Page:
All this week, as part of the Explore Your Archive campaign, archives have been sharing their work, opening up their collections and answering your questions. Today we want to celebrate archives – the collections and the people and to really shout about what makes them so great.
Tell us what archives mean to you! Why is archival research important? If youâ€™ve taken part in your local archivesâ€™ events tell us what you enjoyed. Tell us why you love to #explorearchives.
In this blog post, Stephen McGann, one of our Explore Your Archive ambassadors, tells us more about why archives mean so much to him:
The word sounds a little dusty and remote, doesnâ€™t it? Like â€˜archaicâ€™. A dead thing, viewed from some great distance. A fossilized relic, devoid of blood or passion.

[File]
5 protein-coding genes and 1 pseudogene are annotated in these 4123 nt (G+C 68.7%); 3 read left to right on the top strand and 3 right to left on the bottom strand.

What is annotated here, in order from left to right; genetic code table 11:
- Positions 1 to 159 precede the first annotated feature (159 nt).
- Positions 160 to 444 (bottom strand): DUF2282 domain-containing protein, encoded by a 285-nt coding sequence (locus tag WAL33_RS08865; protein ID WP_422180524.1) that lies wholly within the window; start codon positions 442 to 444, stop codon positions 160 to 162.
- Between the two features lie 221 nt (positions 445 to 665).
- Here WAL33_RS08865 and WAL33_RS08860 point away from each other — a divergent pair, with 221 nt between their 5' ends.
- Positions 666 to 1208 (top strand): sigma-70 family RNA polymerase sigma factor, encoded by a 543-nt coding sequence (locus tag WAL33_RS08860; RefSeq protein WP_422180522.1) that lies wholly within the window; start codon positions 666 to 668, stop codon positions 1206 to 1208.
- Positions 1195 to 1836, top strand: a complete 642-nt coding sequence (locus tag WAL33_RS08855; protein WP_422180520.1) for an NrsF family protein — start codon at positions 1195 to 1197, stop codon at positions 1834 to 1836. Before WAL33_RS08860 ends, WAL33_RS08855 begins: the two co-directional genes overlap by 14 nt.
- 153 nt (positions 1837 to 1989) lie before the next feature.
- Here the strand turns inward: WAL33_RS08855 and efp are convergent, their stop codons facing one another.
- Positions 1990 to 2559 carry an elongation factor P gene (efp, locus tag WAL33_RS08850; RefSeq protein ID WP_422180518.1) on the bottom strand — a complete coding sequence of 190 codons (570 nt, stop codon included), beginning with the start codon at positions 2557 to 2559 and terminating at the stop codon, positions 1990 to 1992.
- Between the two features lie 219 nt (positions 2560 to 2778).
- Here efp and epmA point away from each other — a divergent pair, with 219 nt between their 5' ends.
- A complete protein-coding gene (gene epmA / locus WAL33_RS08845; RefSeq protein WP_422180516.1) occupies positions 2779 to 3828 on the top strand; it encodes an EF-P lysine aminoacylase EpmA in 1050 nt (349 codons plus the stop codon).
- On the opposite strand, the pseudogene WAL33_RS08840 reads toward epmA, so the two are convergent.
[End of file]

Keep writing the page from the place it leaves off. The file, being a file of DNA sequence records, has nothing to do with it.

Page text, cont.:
Nothing could be further from the truth.
In fact, itâ€™s hard to think there was a time when I wasnâ€™t aware of the passionate life that crawls beneath the cold stone of that unassuming word.
The first time I discovered archives, I was just 17 years old – a nervy teenager in a northern English town. Iâ€™d asked my dad about my ancestors, who had apparently arrived from Ireland to forge a life in the same streets where I lived. Heâ€™d heard only fragments. Warriors â€“ labourers – merchant seamen â€“ even a Titanic survivor â€“ vague anecdotes of disasters and heroism. So I plucked up some courage, and ventured out to my local Records Office to see if I could discover more.
When I first entered, I was nervous. The place had an academic hush to it. The other visitors seemed so expert and absorbed â€“ the staff so busy and forbidding. Yet I was put at ease by a friendly staff member, who helped decipher my scribbled notes, and extract a coherent document request: a Victorian parish register of births. I filled my request form in, and waited patiently for the data to be delivered.